Wine of the Green
Among all the seasonal questions that arise about wine, one that is sure to fill my E-mail box comes at this time of year, St. Patrick's Day.
If it's really more of an American custom than Irish to celebrate the March 17 feast day of Ireland's patron saint with Irish music and hearty fare, never mind: This happy holiday has just about everyone wearin' o' the Green.
What does all this have to do with wine? Simple: The traditional feast of the season, corned beef and cabbage, can be an iffy wine match. Corned beef, like ham, is salty and full-flavored, and the dry red wines that go so well with beef and lamb may come across as sour and tannic when they're paired with St. Paddy's favorite.
My No. 1 choice for the dinner du jour, frankly, is beer - preferably a tall, cool Guinness with a creamy head thick enough to float a farthing. But if wine it's to be, then let it be a fresh, fruity red with snappy acidity - a Beaujolais, maybe, or a Barbera or Mourvedre - or a fruity and possibly off-dry white, a Riesling or Chenin Blanc. The excellent, affordable Vouvray that I report as today's tasting would be perfect.
For a little extra fun, unrelated to wine, I'll leave you today with a link that I sent along at this same time last year. If you're surfing from the office, you might want to turn down your speaker volume before you click the first tune on "Songs of Ireland,"
Foreau 2000 Vouvray Sec ($14.99)
Featured as this month's topic in Wine Tasting 101, this excellent Loire white shows a clear pale-gold color in the glass, typical of Chenin Blanc. Fresh white fruit aromas, pears and apples, add delicate earthy notes that segue from wool to pleasant, clean dairy notes like cream or fresh Brie. Dry and tart flavors follow the nose, with full-bodied texture to carry crisp acidity. Clean, tingly white-fruit flavors linger in a very long finish. The wine gains even more complexity as it airs and warms in the glass. Balanced and refined, ageworthy, an exceptional wine. U.S. importer: Rosenthal Wine Merchant in New York, Vintner Select in Cincinnati, and other regional importers. (March 11, 2003)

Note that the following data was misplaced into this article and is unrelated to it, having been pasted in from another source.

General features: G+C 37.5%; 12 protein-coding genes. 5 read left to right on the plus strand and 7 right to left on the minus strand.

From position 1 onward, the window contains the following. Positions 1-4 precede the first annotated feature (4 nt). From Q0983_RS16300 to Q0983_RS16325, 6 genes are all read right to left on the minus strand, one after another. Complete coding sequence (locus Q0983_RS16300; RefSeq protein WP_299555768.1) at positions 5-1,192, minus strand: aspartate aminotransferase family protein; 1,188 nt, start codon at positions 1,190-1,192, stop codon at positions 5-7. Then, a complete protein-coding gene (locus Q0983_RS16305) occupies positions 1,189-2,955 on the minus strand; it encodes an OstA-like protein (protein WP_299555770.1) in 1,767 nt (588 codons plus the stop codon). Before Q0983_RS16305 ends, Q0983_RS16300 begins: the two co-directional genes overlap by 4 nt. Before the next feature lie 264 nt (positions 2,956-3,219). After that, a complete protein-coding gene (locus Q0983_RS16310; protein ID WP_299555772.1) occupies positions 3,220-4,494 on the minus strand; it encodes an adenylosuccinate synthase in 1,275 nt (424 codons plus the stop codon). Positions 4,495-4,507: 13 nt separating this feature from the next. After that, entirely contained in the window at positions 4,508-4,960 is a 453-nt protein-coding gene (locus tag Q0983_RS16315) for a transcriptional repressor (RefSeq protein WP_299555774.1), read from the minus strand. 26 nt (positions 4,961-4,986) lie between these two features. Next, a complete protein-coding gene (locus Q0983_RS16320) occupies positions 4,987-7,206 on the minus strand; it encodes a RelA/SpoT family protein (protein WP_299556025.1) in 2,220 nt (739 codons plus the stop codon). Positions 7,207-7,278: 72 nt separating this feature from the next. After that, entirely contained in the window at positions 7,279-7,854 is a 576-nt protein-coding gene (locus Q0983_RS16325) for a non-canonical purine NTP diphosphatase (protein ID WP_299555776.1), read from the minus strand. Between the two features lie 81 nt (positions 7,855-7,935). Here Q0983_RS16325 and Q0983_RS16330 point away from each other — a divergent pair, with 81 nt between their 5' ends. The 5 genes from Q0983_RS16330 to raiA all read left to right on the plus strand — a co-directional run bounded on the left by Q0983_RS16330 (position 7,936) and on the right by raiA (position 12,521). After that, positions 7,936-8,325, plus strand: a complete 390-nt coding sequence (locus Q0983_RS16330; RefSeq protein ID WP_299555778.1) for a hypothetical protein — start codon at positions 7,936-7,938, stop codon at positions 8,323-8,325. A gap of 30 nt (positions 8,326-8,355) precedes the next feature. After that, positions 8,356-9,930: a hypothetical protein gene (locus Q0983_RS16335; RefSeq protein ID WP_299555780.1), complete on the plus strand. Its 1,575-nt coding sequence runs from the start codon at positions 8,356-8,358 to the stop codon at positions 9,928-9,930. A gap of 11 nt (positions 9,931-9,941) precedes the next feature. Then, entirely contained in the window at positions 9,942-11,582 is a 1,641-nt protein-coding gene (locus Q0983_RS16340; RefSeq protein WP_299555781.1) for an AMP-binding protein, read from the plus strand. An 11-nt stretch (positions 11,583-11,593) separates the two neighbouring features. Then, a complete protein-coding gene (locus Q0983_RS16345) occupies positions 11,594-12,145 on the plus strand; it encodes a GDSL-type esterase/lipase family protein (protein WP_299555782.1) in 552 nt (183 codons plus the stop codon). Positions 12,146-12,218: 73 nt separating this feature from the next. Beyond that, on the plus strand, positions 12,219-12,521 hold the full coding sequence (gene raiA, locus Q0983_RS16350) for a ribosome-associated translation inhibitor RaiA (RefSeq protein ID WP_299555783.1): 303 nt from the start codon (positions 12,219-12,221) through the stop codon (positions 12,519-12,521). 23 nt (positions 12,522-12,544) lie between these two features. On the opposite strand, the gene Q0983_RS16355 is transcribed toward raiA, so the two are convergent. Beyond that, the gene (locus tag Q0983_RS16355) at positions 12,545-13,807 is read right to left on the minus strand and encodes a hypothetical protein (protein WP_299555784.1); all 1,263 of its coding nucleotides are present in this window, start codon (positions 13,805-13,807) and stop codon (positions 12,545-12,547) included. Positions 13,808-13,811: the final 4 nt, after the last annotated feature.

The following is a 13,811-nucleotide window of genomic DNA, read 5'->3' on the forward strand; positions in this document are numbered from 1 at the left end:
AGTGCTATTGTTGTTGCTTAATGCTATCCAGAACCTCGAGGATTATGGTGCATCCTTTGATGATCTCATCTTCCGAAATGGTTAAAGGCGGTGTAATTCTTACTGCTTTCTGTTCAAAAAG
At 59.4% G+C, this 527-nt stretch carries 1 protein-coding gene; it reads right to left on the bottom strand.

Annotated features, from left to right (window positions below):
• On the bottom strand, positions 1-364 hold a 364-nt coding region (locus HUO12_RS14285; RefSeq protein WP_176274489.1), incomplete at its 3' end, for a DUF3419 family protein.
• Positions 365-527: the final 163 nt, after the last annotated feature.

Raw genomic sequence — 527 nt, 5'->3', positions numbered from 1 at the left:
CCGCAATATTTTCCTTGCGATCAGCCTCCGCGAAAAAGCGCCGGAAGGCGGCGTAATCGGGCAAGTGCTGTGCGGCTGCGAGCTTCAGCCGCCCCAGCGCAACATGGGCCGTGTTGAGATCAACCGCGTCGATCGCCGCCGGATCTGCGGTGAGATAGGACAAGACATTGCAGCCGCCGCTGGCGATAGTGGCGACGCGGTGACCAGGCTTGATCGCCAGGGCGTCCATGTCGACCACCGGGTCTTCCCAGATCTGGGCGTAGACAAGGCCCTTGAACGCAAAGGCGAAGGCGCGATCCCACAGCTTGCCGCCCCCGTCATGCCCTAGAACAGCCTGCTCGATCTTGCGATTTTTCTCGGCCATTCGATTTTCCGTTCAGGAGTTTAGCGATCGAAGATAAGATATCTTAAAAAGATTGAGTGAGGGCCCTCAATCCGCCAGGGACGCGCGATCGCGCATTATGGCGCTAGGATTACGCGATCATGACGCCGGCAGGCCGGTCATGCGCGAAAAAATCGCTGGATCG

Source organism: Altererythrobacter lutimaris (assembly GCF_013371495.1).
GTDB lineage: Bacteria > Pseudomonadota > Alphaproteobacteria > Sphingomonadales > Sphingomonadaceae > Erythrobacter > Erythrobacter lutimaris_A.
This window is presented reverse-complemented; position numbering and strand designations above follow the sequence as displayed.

FOOD MATCH: Worked very well with a simple dish of sauteed chicken with rosemary and a light white-wine sauce; as noted, it would also make a fine seasonal match with corned beef and cabbage!
VALUE: Very good value, a match for much more expensive whites.
WHEN TO DRINK: Although ready to enjoy, Loire Chenin Blancs of this quality can be matured for many years, even a decade or more under good cellar conditions.Administrivia
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Wednesday, March 12, 2003